But if these analyses are tricky in the private world, they are almost impossible to do well in the public sphere.  Grady Gammage, a senior and highly respected research fellow at Arizona State University's Morrison Institute, has as much experience with public policy analysis as anyone in the state.  Several years ago, he spent months digging into the financial numbers of Arizona State Parks, with the full cooperation of that agency.  A critical question of the study was how much it actually cost to operate a park, vs. do all the other resource and grant management tasks the agency is asked to perform.  Despite a lot of effort by Gammage and his staff, he told me once that the best he could do was make an educated guess --plus or minus several million dollars -- as to how much of the Agency's budget is spent actually operating parks vs. performing other tasks.

The reasons that this is so hard is that the parks agency's budgeting process was not set up to determine true net operating gains and losses at parks.  It was set up, like most public accounting systems, to enforce accountability to different pools of money that have been allocated by the legislature for certain tasks.  This tends to lead to three classes of problems that cause public make-buy decisions, as well as ex post facto third-party analyses, so difficult.  Since I am most familiar with the parks world, I will discuss these three issues in the context of parks:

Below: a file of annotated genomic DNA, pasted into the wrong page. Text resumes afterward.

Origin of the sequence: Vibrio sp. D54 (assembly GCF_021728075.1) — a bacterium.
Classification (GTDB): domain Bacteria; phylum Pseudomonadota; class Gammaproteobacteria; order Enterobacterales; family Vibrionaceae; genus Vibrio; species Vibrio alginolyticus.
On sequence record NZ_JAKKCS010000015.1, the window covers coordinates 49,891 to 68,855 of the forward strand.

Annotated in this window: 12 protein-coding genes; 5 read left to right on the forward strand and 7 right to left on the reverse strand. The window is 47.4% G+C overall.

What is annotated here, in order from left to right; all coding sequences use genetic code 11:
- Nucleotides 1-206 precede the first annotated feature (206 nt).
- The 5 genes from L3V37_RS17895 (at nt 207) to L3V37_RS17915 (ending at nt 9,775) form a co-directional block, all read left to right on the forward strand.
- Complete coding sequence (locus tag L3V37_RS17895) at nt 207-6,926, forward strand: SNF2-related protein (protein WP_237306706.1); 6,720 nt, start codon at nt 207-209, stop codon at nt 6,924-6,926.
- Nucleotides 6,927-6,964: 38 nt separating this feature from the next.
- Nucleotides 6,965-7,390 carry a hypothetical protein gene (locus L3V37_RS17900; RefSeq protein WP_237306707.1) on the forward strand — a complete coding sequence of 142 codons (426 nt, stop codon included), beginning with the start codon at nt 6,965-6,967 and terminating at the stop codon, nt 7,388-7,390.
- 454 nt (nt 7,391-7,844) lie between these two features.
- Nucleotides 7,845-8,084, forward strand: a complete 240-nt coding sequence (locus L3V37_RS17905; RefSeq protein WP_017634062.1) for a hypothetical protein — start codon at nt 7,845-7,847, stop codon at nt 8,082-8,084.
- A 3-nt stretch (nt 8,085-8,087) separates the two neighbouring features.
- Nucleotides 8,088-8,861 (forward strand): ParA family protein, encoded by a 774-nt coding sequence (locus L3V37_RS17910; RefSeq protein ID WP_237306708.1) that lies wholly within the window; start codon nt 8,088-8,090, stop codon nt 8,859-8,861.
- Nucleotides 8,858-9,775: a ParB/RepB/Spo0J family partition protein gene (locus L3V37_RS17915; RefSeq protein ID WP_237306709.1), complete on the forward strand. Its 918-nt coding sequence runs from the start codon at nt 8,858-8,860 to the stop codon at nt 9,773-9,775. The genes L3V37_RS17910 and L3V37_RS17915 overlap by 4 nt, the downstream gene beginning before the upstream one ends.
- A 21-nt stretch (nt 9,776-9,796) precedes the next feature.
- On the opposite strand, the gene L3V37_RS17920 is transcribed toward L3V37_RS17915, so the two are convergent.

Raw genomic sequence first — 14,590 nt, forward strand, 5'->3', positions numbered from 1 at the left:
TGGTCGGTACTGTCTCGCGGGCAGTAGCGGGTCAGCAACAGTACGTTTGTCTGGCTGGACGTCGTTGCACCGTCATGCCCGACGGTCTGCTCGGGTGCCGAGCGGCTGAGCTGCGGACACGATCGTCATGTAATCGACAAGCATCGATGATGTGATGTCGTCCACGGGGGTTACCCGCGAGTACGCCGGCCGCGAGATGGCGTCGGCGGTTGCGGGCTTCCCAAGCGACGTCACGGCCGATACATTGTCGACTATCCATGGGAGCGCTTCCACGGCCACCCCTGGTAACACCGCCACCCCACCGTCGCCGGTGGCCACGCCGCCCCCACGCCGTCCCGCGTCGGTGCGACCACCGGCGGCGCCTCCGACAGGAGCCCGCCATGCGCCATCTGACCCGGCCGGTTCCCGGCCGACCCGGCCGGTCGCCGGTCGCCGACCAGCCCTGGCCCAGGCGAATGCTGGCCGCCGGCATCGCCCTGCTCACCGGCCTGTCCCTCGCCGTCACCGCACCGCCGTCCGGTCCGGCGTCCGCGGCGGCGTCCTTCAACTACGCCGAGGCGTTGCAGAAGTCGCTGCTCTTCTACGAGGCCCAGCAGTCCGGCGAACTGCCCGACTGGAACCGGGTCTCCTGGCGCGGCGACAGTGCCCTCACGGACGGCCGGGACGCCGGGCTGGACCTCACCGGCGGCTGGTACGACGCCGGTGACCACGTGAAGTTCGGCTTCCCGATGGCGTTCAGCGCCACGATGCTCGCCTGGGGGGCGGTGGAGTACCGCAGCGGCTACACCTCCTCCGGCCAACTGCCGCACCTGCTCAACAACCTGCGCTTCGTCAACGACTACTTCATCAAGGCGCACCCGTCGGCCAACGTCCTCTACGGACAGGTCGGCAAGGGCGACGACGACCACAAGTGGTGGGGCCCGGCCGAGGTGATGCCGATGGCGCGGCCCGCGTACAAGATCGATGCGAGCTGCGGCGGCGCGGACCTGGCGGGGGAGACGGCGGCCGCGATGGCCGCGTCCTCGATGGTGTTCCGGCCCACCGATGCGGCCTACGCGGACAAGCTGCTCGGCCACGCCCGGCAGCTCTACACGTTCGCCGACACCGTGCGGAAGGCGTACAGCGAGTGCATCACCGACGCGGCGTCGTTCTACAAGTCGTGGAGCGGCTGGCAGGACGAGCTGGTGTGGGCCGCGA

Another Arizona Water Ariticle With No Mention of Price

Well, the Arizona Republic has done it again.  It has published yet another first-section front page water article (this makes about 50 in a row) discussing ways to make demand match supply without once discussing price.  This time, the reporting centers on a new online water supply and demand simulation model (here) introduced by Arizona State University.  With the model, the public gets to play dictator, implementing all kinds of policies and restrictions on individual consumers to see what effect these command and control steps have on water supply and demand.  And it is almost anti-climactic when I tell you that price does not enter in any way into the model. 

I probably don't have to remind readers that Phoenix has some of the cheapest water in the country, with prices less than half what they are in, say, water-logged Seattle.  Don't you think that might have a little to do with why supply and demand don't match?

Let's say there are about a 1000 key raw materials we use in modern society -- oil, natural gas, iron ore, uranium, bauxite, titanium, gold, silver, etc.  Of these, how do we match supply and demand?  Well, for 999 of the 1000, we use this thingie called the price mechanism.  The exception is water.  And it is incredible to me that not one but dozens of articles could be written by our newspaper about matching water supply and demand and not one of them could mention price, the mechanism we use to match supply and demand for 99.9% of commodities.  Remember when Hillary suggested a while back we need a special academy for government workers?  This is what they would teach -- that all problems can only be solved by government command and control.  As I wrote before: